By connecting with my creative energy, I bumped into other artists. My journey into that fellowship opened up an ever expanding network of painters, sculptors, carvers, writers, performers, singers, dancers and the like. One poet, Phoenix, who published her work and the works of others was an inspiration and muse. She encouraged my idea to take a journey to gather stories and witness our world. Venturing about unencumbered intrigued me and I wondered and thought about means and direction of travel. Last fall, I practiced journeying about Ontario, sometimes in my van and sometimes hitching a ride. I was always accompanied by Yolo.
More than once, I was offered a ride during harsh weather and my benefactor would announce, “ I stopped because I felt so sorry for your poor dog out in this weather.” It seemed strange they could acknowledge his plight but seemed to ignore I was out in the same weather. Never the less, I was grateful for the lift and thanked them for a ride. On one occasion, I went into a hotel/restaurant for a bowl of stew and piece bread. While sitting at the counter having my meal, I noticed out the back door Yolo feasting on a large bone from a beef roast. It appeared to have several pounds of meat still on it. The chef told me he felt sorry for the dog, he looked so hungry. I mused I should be following Yolo on a journey instead of the other way round. Before embarking, my van lost a wheel bearing and front wheel spindle. Not having the funds nor desire to repair it, I traded it to pay off a debt and decided to take to the road by thumb. I determined a long term road trip would likely not be a good journey for Yolo, so I left him to a good home with Liz’s folks on a farm in Smith Falls, Ontario.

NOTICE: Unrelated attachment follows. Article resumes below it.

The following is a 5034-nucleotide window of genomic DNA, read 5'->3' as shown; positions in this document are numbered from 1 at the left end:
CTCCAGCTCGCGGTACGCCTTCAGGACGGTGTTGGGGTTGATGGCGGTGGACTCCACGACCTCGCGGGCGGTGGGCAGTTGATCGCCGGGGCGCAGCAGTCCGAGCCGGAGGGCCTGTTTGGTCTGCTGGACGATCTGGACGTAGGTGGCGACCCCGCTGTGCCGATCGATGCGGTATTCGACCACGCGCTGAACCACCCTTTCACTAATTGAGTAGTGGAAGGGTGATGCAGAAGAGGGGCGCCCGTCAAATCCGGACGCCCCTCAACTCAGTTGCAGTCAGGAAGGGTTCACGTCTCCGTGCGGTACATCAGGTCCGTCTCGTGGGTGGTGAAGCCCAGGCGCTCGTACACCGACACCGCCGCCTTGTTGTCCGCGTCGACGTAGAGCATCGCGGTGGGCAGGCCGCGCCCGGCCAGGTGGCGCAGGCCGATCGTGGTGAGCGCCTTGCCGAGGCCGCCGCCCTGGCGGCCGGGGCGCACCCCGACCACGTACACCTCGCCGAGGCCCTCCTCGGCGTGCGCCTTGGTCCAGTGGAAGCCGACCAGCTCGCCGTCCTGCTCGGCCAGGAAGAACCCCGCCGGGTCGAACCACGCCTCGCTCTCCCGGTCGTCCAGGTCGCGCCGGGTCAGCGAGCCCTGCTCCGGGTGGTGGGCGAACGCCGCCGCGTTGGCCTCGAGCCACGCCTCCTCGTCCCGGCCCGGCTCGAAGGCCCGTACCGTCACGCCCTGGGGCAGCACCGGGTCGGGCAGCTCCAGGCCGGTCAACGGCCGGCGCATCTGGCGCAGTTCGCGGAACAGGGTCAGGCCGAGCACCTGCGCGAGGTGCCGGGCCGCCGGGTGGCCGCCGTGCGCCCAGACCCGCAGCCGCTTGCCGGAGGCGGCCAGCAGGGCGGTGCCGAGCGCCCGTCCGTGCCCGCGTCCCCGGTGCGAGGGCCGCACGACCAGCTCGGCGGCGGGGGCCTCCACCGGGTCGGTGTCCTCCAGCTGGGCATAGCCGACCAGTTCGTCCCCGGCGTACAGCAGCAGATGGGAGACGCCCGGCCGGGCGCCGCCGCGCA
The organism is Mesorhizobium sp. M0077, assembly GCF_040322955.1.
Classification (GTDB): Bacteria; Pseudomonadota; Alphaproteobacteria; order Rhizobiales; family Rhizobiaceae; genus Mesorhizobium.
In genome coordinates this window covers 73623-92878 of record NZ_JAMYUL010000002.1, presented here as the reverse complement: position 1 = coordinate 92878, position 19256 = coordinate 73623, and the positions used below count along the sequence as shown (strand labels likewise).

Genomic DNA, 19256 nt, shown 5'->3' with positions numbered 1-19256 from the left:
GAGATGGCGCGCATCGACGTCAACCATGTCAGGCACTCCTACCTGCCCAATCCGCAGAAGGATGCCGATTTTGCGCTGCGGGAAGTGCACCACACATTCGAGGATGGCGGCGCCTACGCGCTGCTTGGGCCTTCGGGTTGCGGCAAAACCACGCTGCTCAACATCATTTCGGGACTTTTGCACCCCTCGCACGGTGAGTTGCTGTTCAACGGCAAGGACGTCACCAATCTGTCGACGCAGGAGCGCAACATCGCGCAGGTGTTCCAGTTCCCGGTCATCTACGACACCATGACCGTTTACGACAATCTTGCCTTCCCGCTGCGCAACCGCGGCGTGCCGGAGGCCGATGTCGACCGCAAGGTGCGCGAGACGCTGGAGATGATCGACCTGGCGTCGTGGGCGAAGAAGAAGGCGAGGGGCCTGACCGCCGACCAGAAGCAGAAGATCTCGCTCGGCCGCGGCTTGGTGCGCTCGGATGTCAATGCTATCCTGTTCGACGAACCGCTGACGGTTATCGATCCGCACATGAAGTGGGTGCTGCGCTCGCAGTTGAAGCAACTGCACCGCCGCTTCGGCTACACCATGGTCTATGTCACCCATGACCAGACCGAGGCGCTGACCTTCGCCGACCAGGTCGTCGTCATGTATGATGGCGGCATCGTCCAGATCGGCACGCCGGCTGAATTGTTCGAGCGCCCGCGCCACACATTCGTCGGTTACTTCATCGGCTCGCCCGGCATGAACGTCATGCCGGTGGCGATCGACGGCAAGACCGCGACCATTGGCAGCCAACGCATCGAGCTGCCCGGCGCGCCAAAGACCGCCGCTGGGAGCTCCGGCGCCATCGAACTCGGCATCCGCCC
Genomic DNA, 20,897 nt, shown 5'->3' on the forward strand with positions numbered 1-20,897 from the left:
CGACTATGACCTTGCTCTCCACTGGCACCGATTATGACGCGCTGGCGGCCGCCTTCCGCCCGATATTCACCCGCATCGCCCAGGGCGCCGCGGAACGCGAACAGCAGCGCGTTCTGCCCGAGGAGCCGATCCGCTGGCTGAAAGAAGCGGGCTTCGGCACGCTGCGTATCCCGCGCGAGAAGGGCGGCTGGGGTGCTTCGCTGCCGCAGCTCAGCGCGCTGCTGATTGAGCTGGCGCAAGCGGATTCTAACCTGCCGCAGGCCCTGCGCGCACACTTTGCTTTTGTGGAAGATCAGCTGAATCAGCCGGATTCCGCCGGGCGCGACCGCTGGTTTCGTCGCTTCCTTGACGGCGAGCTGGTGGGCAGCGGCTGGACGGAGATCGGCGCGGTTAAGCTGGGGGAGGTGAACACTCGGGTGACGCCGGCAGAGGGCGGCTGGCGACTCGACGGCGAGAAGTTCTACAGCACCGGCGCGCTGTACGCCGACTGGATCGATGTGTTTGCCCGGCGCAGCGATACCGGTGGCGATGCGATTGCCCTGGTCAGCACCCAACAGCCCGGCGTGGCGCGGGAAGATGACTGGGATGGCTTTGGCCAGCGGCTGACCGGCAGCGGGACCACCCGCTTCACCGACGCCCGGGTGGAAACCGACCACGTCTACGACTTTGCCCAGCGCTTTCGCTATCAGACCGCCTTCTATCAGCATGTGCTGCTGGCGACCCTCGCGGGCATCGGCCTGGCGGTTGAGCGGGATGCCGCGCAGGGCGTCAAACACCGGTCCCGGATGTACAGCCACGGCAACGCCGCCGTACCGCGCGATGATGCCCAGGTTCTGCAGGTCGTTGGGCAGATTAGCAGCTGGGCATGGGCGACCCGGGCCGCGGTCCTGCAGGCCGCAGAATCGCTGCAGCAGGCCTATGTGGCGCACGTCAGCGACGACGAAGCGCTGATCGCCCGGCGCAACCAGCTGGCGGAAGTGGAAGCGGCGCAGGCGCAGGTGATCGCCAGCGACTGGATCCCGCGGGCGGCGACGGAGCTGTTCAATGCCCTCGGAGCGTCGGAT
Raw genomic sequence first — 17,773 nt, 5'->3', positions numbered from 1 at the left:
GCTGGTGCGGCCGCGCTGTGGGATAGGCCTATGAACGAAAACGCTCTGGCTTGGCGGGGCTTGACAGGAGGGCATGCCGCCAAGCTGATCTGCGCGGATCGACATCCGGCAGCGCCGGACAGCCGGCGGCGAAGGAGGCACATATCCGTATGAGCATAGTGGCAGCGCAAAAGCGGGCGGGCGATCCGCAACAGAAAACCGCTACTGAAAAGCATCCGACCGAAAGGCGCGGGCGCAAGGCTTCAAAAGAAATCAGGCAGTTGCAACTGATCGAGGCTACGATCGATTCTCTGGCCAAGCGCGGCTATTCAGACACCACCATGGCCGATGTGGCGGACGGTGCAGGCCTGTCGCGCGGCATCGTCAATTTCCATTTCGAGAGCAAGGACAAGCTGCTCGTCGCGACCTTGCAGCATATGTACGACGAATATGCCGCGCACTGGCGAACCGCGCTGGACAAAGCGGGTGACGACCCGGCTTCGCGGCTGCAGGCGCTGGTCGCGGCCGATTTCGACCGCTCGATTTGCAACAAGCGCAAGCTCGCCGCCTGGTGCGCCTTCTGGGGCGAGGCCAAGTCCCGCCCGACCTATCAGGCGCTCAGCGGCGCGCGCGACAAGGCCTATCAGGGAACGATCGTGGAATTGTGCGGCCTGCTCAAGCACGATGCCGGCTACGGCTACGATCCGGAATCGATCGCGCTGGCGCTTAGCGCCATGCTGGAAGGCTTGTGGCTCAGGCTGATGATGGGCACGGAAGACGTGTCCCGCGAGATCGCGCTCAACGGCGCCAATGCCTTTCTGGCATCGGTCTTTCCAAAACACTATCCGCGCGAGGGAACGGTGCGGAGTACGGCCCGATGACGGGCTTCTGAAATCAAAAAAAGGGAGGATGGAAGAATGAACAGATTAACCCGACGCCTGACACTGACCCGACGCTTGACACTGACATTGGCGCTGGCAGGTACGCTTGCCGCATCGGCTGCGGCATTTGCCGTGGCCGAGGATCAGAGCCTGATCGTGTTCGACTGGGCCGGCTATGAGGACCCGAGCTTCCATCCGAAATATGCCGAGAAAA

Fall was approaching and again I was pondering a means and direction of travel. And like last fall, I had a canine companion. Recently while working in Osoyoos, I met Tom, a young man who traveled with a small puppy. He kept a red bandana tied around his pup’s neck as a collar. He would attach a piece of twine to this as a leash. In this manner he could control his dog while hiking down on roadways. His dog, Bear, also was allowed in the fields during harvest and was not a nuisance in camp. He displayed the possibility of accompanying a hitchhiker. With this in mind. I decided to take Kootenay with me. We prepared to head back to Osoyoos to garner some more funds for the next phase of our adventure. Alongside packing, I unpacked my feelings of leaving behind an excellent summer in the southeastern mountain region of British Columbia.